There are no Nicki-Mariah cat fights anymore, with all potential drama replaced by gooey inspiration. The debut episode included Jennifer, a red-haired survivor of gang violence in Memphis who declared, "Music DID save my life!" It also had Michael, a 20-year-old Mississippi farmer who nailed Sam Smith's "Stay With Me." The edgiest moment of the episode came when Michael asked J. Lo to slow-dance with him, a strange and oddly emotional moment. The acidity of the Cowell days is long gone, and everyone on the show appears easy to approach.
So Idol is now comfort food and effective family-time viewing, and there's nothing wrong with that. But how long can the same song keep playing? The beats of the debut episode all felt familiar: the wild-haired guy bombed, the precocious teen girl soared. The animated intro and star-laden logo felt retro, unearthed from a show of a different time period. The only time Idol felt like it existed in 2015 was when one clueless contestant gushed to the camera, "I can't wait to meet Nicki, and Mariah…" She had to be told that they were no longer attached to Idol, and her look of disappointed confusion did garner the laugh that it aimed for.
Weeks before he was fired last May, Fox entertainment chairman Kevin Reilly announced plans to revamp Idol in its 14th season, stating that he wanted to slim down the show and turn it into a "potent time period contender" similar to Survivor, another reality show that had transitioned from pop culture phenomenon into reliable time slot winner. Those shifts have indeed been made in Reilly's absence -- the results show is gone, Randy Jackson is out as a mentor, and Big Machine Records head Scott Borchetta has taken his place, in hopes of discovering the next Taylor Swift. In a recent USA Today piece, Borchetta stressed the importance of using Idol to find a potent musical personality: "We want more than just the best singer. We want the best artist."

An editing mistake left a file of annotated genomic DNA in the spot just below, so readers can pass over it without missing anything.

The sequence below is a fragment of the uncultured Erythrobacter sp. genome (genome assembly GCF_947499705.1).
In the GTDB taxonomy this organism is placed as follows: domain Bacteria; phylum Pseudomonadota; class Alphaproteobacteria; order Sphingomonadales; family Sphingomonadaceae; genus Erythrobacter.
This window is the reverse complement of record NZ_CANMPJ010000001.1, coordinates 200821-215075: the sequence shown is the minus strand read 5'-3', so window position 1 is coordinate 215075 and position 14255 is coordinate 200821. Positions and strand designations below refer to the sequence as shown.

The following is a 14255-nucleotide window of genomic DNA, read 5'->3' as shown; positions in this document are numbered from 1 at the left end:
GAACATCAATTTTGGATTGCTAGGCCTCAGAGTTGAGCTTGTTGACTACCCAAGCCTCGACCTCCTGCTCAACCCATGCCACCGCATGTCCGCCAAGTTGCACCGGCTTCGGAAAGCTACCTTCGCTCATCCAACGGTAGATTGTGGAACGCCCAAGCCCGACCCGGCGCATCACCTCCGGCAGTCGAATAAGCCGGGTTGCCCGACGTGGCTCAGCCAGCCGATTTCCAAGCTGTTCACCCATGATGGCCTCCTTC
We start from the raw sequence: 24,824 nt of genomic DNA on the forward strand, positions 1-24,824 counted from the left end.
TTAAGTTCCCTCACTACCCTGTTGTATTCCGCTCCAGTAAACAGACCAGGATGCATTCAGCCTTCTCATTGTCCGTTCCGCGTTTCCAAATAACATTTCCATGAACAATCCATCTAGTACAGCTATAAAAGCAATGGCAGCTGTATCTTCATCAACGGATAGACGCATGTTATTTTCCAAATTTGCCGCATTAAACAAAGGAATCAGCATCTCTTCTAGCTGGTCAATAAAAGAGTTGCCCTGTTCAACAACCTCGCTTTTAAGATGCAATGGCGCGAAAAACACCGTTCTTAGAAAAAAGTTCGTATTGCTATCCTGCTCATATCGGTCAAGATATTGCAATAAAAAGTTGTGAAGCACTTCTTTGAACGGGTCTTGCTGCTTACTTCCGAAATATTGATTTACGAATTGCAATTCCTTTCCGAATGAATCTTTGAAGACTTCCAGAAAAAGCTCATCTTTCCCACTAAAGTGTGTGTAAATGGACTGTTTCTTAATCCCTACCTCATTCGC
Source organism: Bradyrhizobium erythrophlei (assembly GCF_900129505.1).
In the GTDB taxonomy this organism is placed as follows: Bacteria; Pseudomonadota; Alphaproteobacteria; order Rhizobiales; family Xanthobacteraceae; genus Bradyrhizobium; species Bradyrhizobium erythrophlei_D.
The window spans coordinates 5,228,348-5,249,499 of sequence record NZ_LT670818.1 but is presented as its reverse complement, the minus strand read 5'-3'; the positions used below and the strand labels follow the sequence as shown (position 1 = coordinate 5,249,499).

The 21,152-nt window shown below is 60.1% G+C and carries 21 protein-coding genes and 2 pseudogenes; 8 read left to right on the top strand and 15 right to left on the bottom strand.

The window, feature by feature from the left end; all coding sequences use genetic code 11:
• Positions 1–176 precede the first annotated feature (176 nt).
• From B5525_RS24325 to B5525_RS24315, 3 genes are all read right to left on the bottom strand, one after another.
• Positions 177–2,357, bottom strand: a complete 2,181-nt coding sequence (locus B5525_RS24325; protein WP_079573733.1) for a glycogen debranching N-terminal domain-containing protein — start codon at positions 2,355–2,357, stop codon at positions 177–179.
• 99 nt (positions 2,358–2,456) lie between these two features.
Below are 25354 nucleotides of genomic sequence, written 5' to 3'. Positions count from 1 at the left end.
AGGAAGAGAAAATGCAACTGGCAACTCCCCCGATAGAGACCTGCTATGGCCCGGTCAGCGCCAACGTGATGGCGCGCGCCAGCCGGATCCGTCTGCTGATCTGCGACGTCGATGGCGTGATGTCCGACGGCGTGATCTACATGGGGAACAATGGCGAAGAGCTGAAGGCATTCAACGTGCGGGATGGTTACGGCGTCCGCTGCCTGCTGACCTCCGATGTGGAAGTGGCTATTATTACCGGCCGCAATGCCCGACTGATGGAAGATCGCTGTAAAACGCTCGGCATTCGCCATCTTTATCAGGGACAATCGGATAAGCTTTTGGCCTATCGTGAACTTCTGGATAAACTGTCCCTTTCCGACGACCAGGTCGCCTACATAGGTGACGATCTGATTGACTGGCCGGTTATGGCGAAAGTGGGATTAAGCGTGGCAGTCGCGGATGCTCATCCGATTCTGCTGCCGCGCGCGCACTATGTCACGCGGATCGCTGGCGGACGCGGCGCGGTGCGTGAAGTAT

That mentality switch will help, but how much? As much as Borchetta is a factor within the current music industry, a casual viewer isn't going to start re-watching Idol because of his presence on the show. And contrary to what Reilly believed, Idol is not Survivor: no one cares what happens to the contestants of Survivor after a winner is crowned. Idol promises a starting point -- "Superstars Made Here" -- that it is not delivering right now.
The solution: bid Idol adieu. For now, at least.
Here's how this should go: at the end of this season, if ratings don't miraculously spring upward or a contestant doesn't become a bonafide star, Fox should announce that the upcoming Season 15 of Idol will serve as a farewell season, featuring wall-to-wall tributes to previous shows, tons of appearances from past winners, Cowell coming back as a "guest judge" and lots of other hoopla to buttress the standard singing competition. With all these bells and whistles, Season 15 would likely be the most-watched season in some time… and then, Idol goes off the air for five to 10 years.
Maybe Fox cooks up a new singing competition in the meantime -- an all-country reality show to mine the newest Scotty McCreerys, or maybe a hip-hop-focused competition to pair with Empire. And when enough time has elapsed, Idol 2.0 arrives, introducing itself to a new generation and preying on the nostalgia of millennials. Maybe a past finalist like Clarkson, Lambert or Sparks could judge. Who knows? Maybe Brian Dunkelman has a son who could co-host the first season of the revamped show.
There's such name recognition for Idol, and a history that it could flaunt, that I'd bet it does pretty well after a timely sojourn. Once-successful franchises can be rebooted long after going stale -- look at recent TV remakes of Hawaii Five-O and Dallas, or the history of the Bond film franchise, to see how the seemingly dead can be revived. Running out of gas doesn't necessarily mean you're breaking down; sometimes, you just need to pull over and refuel. The design of American Idol still rings true, but it's in serious need of a tune-up.